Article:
The attempts by a bunch of trendy-left yobs (AKA Palestinian supporters) to disrupt the performance of the Israel Philharmonic Orchestra last week was such a pathetic and dismal failure that at first I wasn’t even going to bother blogging about it.  (That my video footage of their pathetic antics was almost as bad as their dire performance of hooliganism, might also have had something to do with it.)  However, after this decent interval, I have decided to say something about it.

First of all, these uncultured Philistines seem to have forgotten that we Jews thrive on enmity.  If it is a pseudo-Golwynism to say “there’s nothing like a civil war to unite the country” then it is a genuine observation about the Jewish character that there’s nothing like an enemy to rouse us from our lethargy.  Indeed there are some who seize upon this fact to suggest that hostile action against us is really the sub-rosa work of our own leaders in order to manipulate us.  Whilst such conspiracy theorists are dwelling in the murky world of their own paranoia, it is certainly the case that enemy action is the best medicine for our internal bickering.  This is as true of the Jewish character as the Anglophonic character.

But what in fact did we learn from the feckless performance of the “let’s boycott Israel” mafia?  Firstly, that a choir of sopranos – some of them women – cannot sing louder than an orchestra.  Secondly, that the louder the heckling of the haters, the more thunderous the final applause of the decent.  But most importantly we learn that the word Philharmonic is not just part of the name of many orchestras, but also has a meaning: love of harmony.  It is a tragedy that those who purport to represent the Palestinians are phobeharmonics (that is, those who fear harmony) or even pathharmonics – those who hate harmony.  Such is the nature of the only portion of  the Palestinian people whom the trendy-lefties represent.

The following day, when the airwaves were alive with discussion not on the Palestinian cause, but on the legitimacy or otherwise of the methods of those trendies, I suggested that it would help the Palestinian cause more if they formed a Palestine Philharmonic Orchestra and performed internationally.  They are a proud people and I have no doubt that within their ranks there is a vast reserve of hitherto untapped musical and artistic talent.  But I fear that they have been diverted up the blind alley of confrontation that has ill-served their cause.  It is not for want of love for music that their progress has been held back: it is the absence of philharmonia – love of harmony – that is the missing ingredient from their leadership.

 

Learco Chindamo, the murderer of Philip Lawrence has been acquitted of robbery, along with his co-defendants Gregory Jananto and Saeed Akhtar.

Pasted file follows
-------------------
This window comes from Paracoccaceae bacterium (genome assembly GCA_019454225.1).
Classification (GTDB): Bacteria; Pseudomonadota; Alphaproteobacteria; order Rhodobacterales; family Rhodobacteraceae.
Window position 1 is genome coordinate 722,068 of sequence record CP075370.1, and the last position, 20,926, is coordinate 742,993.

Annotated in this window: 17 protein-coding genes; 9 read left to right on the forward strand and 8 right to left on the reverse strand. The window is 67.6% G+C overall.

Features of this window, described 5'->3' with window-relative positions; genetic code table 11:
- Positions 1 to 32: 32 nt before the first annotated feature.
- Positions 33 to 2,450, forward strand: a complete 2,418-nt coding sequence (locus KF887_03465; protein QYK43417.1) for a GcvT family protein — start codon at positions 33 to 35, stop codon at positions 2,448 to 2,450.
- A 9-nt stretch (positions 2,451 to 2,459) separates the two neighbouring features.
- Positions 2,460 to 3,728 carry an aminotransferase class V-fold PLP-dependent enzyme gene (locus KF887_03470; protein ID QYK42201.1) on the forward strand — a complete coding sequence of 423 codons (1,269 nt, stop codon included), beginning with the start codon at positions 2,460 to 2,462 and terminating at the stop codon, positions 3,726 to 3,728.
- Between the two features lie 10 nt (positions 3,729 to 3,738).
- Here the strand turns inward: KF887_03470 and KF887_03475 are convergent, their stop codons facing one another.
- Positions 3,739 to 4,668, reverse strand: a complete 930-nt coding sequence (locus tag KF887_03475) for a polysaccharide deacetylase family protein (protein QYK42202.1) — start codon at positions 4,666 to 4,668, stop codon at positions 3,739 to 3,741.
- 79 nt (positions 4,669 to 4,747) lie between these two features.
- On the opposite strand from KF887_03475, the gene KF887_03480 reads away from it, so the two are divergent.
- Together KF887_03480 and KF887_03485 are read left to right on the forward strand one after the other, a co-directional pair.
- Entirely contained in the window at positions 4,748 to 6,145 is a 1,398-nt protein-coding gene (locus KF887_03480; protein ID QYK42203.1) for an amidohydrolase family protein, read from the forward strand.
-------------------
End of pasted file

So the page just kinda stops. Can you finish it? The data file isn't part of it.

The prosecution case was that the three of them surrounded 20-year-old David Sexton when he withdrew money from a cash machine. Prosecutor, Alison Morgan, told the court: “Mr Chindamo came towards Mr Sexton saying words to the effect of, ‘Do you know who I am?’ and ‘Do you remember about the headteacher in Maida Vale?’ The Crown say that this was quite plainly and deliberately a reference to his conviction designed to intimidate and threaten Mr Sexton.”

Sexton testified that Chindamo asked him “Do you know who I am? Do you know what I’ve done?” According to another prosecutor, Oliver Glasgow, when Sexton answered in the negative, Chindamo “asked for compensation for disrespecting him and his friends.” Sexton also testified that co-defendant, Gregory Jananto was armed with a large empty glass bottle which he waved around by the neck and that it was in response to this threat that he handed over money because he feared that if he turned his back he would be assaulted from behind.

The defence claimed that Sexton had “disrespected” Chindamo by calling him a “killer” Chindamo’s testimony was that “a male who had withdrawn money” had shouted “Killer” at him. Chindamo claimed that he “lectured the male on why I was not proud of what I had done.” Jananto backed up this version of events, whilst admitting that he himself had been aggressive.  He also described David Sexton as “cocky.”

Now here the dispute takes a somewhat surreal turn because the defence lawyers further claimed that Mr Sexton then handed over £10 as a “peace offering” of his own free will.  This is preposterous.  The jury found the accused Not Guilty (as opposed to “innocent”) in accordance with the legal rule that a jury must acquit if they think that there is reasonable doubt.  But this does not mean that Sexton freely handed over the money by choice in the absence of substantial fear for his safety.